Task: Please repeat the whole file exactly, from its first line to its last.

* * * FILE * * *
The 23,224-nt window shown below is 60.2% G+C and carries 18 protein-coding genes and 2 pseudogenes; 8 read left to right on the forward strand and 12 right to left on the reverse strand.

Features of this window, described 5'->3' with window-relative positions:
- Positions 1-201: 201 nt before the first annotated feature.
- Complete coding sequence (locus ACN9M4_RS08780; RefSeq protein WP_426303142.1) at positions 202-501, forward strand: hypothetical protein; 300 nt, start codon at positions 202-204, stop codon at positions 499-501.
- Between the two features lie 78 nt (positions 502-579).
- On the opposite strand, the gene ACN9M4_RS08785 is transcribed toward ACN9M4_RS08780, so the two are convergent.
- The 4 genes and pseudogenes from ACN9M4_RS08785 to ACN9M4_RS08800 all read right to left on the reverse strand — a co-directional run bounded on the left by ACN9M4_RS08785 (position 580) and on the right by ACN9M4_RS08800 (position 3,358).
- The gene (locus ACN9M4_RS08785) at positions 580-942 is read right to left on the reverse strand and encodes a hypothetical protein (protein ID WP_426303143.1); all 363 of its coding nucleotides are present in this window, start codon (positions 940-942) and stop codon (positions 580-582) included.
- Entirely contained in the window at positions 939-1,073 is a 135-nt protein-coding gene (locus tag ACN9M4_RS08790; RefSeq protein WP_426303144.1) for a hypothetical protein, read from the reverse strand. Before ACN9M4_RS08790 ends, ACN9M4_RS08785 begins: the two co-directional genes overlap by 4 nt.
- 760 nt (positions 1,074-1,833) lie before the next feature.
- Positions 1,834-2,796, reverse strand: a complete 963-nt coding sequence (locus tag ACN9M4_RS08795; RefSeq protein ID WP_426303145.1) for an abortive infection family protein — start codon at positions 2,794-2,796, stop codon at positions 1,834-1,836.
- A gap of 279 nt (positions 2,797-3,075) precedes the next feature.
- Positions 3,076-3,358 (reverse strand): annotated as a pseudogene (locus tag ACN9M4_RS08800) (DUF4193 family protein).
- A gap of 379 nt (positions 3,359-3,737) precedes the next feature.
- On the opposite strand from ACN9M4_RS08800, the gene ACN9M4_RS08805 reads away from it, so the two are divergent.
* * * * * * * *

The 23,224-nt window shown below is 60.2% G+C and carries 18 protein-coding genes and 2 pseudogenes; 8 read left to right on the forward strand and 12 right to left on the reverse strand.

Features of this window, described 5'->3' with window-relative positions:
- Positions 1-201: 201 nt before the first annotated feature.
- Complete coding sequence (locus ACN9M4_RS08780; RefSeq protein WP_426303142.1) at positions 202-501, forward strand: hypothetical protein; 300 nt, start codon at positions 202-204, stop codon at positions 499-501.
- Between the two features lie 78 nt (positions 502-579).
- On the opposite strand, the gene ACN9M4_RS08785 is transcribed toward ACN9M4_RS08780, so the two are convergent.
- The 4 genes and pseudogenes from ACN9M4_RS08785 to ACN9M4_RS08800 all read right to left on the reverse strand — a co-directional run bounded on the left by ACN9M4_RS08785 (position 580) and on the right by ACN9M4_RS08800 (position 3,358).
- The gene (locus ACN9M4_RS08785) at positions 580-942 is read right to left on the reverse strand and encodes a hypothetical protein (protein ID WP_426303143.1); all 363 of its coding nucleotides are present in this window, start codon (positions 940-942) and stop codon (positions 580-582) included.
- Entirely contained in the window at positions 939-1,073 is a 135-nt protein-coding gene (locus tag ACN9M4_RS08790; RefSeq protein WP_426303144.1) for a hypothetical protein, read from the reverse strand. Before ACN9M4_RS08790 ends, ACN9M4_RS08785 begins: the two co-directional genes overlap by 4 nt.
- 760 nt (positions 1,074-1,833) lie before the next feature.
- Positions 1,834-2,796, reverse strand: a complete 963-nt coding sequence (locus tag ACN9M4_RS08795; RefSeq protein ID WP_426303145.1) for an abortive infection family protein — start codon at positions 2,794-2,796, stop codon at positions 1,834-1,836.
- A gap of 279 nt (positions 2,797-3,075) precedes the next feature.
- Positions 3,076-3,358 (reverse strand): annotated as a pseudogene (locus tag ACN9M4_RS08800) (DUF4193 family protein).
- A gap of 379 nt (positions 3,359-3,737) precedes the next feature.
- On the opposite strand from ACN9M4_RS08800, the gene ACN9M4_RS08805 reads away from it, so the two are divergent.